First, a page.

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7 thoughts on “Contact

  1. Jon

    I recently found out that it is illegal for me to have chickens in my area of lakewood. Some type of rezoning is supposed to happen, but I wondered if you have any knowledge of this problem. I have been told that the comments to the city are about half for and half against. I also am wondering about some type of permaculture use of my city lot. It may be to small to do anything significant. Any suggestions would be great, thanks. Jon McNulty

    1. Josh

      Jon,

      No lot is too small for permaculture. There is a lot you can do if you have any yard at all. I recall reading an editorial once in one of the permaculture magazines about the author’s experience practicing permaculture on the balcony of his apartment. One of the larger areas of permaculture today is “Urban Permaculture”. If you search on this term you I think you will find a lot of material. I would also recommend “The Permaculture Handbook” by Peter Bane. The author has oriented the book toward “garden farming” or small scale permaculture in the average back (and front) yard. Hope this helps.

  2. Joshua Wendler

    Hi there! I am new to permaculture, but would really like to get involved hands on. I have been reading alot about permaculture design courses, and indoor horticulure. Does the Denver area have anything like that going on before Springtime?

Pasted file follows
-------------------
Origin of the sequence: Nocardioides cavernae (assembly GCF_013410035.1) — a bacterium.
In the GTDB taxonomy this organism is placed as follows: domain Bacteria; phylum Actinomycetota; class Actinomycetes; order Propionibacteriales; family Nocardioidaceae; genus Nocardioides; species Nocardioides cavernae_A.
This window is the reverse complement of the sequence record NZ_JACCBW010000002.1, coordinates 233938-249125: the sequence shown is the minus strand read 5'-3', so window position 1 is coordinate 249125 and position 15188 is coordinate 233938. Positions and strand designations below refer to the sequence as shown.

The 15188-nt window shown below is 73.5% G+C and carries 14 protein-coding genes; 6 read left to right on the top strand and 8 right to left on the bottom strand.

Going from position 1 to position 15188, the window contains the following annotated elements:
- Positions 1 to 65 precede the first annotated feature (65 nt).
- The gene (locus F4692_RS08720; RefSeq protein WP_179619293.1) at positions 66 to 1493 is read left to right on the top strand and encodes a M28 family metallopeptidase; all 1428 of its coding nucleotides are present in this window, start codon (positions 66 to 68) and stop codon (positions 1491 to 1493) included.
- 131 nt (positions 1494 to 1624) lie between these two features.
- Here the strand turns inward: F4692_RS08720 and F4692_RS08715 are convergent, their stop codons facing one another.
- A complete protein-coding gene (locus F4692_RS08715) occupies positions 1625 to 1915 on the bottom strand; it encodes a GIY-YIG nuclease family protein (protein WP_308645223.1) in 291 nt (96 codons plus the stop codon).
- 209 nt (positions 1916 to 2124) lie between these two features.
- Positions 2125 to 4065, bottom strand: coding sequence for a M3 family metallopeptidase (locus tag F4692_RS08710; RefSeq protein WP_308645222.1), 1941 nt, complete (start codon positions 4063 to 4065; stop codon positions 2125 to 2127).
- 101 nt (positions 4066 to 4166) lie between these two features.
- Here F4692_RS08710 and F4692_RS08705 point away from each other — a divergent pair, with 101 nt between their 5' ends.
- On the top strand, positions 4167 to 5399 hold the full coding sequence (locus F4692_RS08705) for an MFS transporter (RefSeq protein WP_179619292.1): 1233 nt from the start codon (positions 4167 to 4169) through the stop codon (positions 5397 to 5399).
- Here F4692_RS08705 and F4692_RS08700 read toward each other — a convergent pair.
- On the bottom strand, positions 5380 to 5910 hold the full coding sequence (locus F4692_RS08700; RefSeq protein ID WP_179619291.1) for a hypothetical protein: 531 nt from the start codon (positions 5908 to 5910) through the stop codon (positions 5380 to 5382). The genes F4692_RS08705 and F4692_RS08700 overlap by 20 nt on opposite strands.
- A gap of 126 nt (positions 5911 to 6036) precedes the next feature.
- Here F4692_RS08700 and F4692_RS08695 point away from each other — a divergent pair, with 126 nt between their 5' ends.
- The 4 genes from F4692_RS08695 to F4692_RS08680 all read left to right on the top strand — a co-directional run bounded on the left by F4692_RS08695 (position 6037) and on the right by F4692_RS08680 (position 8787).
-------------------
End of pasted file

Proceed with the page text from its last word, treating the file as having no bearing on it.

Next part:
3. alexander.diaz

    Blessings,

    It is such a pleasure to search for Colorado Permaculture, and instantly find such a well managed site with so many members and good efforts going on. I just returned to Portland OR from my trip to Colorado, and I must say, I am impressed with the region. There seems a genuine solidity to the people, and the economy seems to be doing quite well. I’m strongly considering moving there to begin my community centered holistic health practice.

    I have some questions about Colorado ecology, Water issues, Permaculture, Politics, Pollution, and the like. Would anybody be willing to speak with me on phone or skype?

    I studied desert permaculture with B. Lancaster in Tucson, and I get very hopeful about the ‘greening’ of dry areas. I’ve become aware the the Front range only gets 20% of the precipitation of the state, while it holds 80% of the state’s population. I’m also seeing it grow, and the demands for water increase. I wonder how available are water-saving technologies in households? (Greywater, etc), and do people grow food in their own gardens? Where does most of the food come from? Is it trucked in from afar?

    If Tucson/Pheonix are predicted to be ‘unliveable’ in 20 years, due to water shortages, how is the expectation for Colorado? Are there any problems with the hydro-project that brings water over from the western slopes to the east [front] range? What about the soil dynamic?

    My main hope is to set up my healing practice in a place that has the best combination of ecological strength, good community, strong [alternative] economy, and future potential for stable-state society. Its looking like the Front Range, particularly the Fort Collins area, has a good spread of those qualities. I’m hoping to chat with informed local permaculturists who can elaborate on the details of the themes I’ve mentioned. Please feel free to email me. I’m committed to furthering this eco-social dream wherever I live, and I’d like to become part of the community and a strong participant in its efforts, should Colorado prove to be my post-residency place of business. Thank you.

    Sincerely,
    Alexander Diaz, BA LMT

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